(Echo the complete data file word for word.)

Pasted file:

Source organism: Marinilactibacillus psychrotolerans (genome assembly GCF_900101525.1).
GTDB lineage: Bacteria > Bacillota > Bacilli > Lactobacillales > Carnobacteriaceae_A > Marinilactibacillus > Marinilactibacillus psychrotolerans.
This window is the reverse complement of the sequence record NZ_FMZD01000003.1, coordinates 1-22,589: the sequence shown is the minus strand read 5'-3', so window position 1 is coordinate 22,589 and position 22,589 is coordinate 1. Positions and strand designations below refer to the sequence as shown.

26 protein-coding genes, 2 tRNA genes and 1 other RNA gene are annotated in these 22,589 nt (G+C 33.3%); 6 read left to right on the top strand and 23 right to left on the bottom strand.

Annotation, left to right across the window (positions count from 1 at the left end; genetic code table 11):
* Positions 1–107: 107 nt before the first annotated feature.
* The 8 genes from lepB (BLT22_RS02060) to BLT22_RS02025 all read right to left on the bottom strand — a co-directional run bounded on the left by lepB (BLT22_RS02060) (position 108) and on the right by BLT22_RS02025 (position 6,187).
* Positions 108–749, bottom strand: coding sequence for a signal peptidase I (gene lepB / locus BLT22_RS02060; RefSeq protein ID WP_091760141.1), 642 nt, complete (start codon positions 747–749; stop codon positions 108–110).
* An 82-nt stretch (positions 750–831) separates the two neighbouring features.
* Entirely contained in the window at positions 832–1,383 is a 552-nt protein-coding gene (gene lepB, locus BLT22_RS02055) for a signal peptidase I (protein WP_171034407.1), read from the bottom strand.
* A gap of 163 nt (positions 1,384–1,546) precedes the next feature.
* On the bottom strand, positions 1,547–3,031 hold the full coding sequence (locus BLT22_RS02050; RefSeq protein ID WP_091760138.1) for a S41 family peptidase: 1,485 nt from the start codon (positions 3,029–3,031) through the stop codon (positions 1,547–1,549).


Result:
Source organism: Marinilactibacillus psychrotolerans (genome assembly GCF_900101525.1).
GTDB lineage: Bacteria > Bacillota > Bacilli > Lactobacillales > Carnobacteriaceae_A > Marinilactibacillus > Marinilactibacillus psychrotolerans.
This window is the reverse complement of the sequence record NZ_FMZD01000003.1, coordinates 1-22,589: the sequence shown is the minus strand read 5'-3', so window position 1 is coordinate 22,589 and position 22,589 is coordinate 1. Positions and strand designations below refer to the sequence as shown.

26 protein-coding genes, 2 tRNA genes and 1 other RNA gene are annotated in these 22,589 nt (G+C 33.3%); 6 read left to right on the top strand and 23 right to left on the bottom strand.

Annotation, left to right across the window (positions count from 1 at the left end; genetic code table 11):
* Positions 1–107: 107 nt before the first annotated feature.
* The 8 genes from lepB (BLT22_RS02060) to BLT22_RS02025 all read right to left on the bottom strand — a co-directional run bounded on the left by lepB (BLT22_RS02060) (position 108) and on the right by BLT22_RS02025 (position 6,187).
* Positions 108–749, bottom strand: coding sequence for a signal peptidase I (gene lepB / locus BLT22_RS02060; RefSeq protein ID WP_091760141.1), 642 nt, complete (start codon positions 747–749; stop codon positions 108–110).
* An 82-nt stretch (positions 750–831) separates the two neighbouring features.
* Entirely contained in the window at positions 832–1,383 is a 552-nt protein-coding gene (gene lepB, locus BLT22_RS02055) for a signal peptidase I (protein WP_171034407.1), read from the bottom strand.
* A gap of 163 nt (positions 1,384–1,546) precedes the next feature.
* On the bottom strand, positions 1,547–3,031 hold the full coding sequence (locus BLT22_RS02050; RefSeq protein ID WP_091760138.1) for a S41 family peptidase: 1,485 nt from the start codon (positions 3,029–3,031) through the stop codon (positions 1,547–1,549).